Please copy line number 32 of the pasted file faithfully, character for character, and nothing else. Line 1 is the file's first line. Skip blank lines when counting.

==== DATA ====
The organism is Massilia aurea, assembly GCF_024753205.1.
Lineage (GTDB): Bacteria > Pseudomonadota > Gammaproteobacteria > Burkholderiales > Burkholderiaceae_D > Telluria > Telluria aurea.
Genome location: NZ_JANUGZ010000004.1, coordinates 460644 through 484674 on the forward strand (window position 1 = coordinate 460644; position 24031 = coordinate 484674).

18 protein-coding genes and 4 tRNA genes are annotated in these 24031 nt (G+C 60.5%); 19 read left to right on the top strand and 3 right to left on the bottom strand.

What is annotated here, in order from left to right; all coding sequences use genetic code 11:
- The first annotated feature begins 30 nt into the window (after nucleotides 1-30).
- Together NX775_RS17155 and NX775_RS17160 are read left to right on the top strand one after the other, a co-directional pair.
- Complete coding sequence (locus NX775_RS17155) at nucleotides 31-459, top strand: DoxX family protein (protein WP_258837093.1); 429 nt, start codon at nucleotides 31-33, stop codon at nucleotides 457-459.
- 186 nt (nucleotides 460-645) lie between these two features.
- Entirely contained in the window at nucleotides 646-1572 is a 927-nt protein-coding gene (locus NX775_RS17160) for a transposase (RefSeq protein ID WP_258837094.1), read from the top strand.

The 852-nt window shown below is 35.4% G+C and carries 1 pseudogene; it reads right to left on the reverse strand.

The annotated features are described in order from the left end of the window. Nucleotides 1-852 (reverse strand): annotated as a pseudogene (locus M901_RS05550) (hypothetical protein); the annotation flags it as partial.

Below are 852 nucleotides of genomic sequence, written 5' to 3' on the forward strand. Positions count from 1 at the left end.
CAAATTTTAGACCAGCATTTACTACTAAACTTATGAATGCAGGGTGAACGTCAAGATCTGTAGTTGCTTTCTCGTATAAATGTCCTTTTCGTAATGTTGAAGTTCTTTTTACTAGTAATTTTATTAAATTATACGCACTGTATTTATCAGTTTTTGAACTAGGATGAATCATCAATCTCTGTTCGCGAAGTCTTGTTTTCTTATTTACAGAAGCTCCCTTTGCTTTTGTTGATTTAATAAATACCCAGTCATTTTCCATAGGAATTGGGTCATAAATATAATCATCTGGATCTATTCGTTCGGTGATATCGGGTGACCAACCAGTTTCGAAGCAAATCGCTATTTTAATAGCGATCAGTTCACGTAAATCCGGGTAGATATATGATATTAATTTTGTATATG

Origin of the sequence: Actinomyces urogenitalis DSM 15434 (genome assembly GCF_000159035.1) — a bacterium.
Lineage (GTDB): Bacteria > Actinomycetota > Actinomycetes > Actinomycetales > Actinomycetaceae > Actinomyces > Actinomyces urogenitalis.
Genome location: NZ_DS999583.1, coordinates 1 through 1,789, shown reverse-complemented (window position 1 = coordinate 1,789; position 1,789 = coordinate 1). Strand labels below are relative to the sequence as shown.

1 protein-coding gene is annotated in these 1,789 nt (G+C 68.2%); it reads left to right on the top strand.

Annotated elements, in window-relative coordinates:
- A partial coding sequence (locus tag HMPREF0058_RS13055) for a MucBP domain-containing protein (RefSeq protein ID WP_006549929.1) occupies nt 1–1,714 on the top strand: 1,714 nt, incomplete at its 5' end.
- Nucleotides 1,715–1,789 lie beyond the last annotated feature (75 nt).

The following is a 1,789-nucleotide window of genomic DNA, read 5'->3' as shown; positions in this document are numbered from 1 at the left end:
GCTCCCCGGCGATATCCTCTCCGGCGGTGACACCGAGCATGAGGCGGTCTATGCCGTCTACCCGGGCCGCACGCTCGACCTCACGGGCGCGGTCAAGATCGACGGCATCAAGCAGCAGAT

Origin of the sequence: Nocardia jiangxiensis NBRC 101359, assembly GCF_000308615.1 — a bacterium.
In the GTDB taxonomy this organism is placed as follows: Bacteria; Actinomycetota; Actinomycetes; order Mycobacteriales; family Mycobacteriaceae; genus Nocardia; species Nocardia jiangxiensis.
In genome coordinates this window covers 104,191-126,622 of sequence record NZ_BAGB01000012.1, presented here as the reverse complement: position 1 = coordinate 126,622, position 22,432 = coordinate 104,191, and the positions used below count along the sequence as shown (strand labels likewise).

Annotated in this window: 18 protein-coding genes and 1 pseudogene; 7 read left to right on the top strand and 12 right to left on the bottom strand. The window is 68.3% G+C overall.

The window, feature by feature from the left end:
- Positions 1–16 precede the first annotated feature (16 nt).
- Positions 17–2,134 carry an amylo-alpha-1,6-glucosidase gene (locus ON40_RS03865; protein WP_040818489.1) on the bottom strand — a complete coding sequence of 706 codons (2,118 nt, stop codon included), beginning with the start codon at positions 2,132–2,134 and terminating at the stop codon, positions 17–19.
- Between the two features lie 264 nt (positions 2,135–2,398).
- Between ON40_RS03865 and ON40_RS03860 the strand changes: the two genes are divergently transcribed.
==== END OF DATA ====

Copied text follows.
- Between ON40_RS03865 and ON40_RS03860 the strand changes: the two genes are divergently transcribed.